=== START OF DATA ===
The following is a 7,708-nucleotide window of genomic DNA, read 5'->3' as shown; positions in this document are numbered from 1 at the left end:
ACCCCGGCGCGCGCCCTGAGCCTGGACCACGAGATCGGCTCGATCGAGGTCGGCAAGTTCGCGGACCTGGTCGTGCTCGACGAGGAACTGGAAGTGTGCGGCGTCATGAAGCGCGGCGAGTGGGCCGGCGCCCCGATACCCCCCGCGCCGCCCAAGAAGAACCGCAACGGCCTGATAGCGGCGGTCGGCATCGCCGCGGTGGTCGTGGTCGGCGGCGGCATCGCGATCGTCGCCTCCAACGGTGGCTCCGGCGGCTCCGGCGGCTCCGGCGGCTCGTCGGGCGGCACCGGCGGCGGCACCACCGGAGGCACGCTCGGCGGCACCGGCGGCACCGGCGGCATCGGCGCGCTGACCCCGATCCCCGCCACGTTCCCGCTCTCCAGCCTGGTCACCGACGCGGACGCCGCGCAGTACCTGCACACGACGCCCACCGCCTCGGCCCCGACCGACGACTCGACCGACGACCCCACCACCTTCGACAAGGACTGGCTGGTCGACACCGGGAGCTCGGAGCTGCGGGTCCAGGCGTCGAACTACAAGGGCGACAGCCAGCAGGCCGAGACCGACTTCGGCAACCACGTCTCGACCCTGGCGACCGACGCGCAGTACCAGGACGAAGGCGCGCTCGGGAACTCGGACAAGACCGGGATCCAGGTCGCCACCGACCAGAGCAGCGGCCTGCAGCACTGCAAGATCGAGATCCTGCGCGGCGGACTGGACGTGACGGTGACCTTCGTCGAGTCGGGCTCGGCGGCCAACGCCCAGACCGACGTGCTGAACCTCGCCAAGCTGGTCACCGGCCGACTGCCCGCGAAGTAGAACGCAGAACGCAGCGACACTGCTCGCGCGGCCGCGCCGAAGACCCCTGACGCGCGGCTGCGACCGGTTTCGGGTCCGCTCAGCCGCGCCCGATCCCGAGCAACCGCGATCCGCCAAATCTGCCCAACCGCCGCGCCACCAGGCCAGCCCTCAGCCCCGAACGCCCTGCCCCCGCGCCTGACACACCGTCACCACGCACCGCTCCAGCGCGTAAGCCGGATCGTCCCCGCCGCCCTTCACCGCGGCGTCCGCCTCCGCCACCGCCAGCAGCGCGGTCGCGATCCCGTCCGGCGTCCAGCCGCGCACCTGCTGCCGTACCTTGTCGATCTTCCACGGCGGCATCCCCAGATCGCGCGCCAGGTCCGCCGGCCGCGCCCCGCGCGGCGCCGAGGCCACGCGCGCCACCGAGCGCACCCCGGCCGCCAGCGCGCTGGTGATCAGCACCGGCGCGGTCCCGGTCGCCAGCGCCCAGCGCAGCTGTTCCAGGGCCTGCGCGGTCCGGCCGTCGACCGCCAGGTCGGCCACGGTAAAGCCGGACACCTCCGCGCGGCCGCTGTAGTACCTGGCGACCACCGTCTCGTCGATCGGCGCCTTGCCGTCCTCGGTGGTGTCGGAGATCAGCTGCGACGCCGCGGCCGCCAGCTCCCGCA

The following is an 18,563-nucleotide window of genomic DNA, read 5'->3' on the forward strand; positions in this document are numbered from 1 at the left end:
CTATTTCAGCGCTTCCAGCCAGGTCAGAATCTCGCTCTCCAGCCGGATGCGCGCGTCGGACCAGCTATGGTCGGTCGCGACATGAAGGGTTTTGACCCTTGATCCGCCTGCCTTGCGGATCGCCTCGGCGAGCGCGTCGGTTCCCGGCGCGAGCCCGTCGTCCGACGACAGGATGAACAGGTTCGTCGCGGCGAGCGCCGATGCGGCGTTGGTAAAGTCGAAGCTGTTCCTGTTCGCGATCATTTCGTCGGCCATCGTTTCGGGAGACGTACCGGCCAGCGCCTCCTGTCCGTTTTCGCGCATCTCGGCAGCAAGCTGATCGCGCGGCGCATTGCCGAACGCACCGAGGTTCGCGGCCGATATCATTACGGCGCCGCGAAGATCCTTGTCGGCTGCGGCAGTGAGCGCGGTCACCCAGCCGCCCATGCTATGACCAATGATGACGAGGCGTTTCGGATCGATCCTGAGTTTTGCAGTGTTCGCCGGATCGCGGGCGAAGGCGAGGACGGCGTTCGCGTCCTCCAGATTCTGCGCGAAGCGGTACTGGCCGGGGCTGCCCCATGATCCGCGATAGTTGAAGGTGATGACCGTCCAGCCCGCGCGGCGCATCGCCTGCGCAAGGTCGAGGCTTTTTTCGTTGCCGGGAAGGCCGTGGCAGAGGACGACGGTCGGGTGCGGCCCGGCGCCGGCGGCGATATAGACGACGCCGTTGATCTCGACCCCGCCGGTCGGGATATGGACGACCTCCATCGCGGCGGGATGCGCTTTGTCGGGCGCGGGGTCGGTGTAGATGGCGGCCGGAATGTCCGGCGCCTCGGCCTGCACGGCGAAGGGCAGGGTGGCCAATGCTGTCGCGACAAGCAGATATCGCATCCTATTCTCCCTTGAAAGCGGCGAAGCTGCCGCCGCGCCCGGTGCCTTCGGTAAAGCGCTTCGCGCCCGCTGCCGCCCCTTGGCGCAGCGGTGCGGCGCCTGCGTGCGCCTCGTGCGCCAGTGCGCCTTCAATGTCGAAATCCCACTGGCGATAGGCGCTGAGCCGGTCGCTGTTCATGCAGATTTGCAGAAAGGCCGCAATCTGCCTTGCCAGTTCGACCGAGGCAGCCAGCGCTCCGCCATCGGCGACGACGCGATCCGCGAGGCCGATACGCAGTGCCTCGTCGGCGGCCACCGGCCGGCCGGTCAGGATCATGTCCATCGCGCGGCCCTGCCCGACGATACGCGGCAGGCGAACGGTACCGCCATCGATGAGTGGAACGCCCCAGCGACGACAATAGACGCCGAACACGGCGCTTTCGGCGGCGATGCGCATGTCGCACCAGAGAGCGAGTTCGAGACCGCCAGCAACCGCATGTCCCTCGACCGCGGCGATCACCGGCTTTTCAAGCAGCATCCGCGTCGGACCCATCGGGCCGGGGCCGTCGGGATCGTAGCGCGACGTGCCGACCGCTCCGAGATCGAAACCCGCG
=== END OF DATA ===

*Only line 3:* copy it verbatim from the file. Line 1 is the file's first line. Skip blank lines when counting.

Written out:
The following is an 18,563-nucleotide window of genomic DNA, read 5'->3' on the forward strand; positions in this document are numbered from 1 at the left end: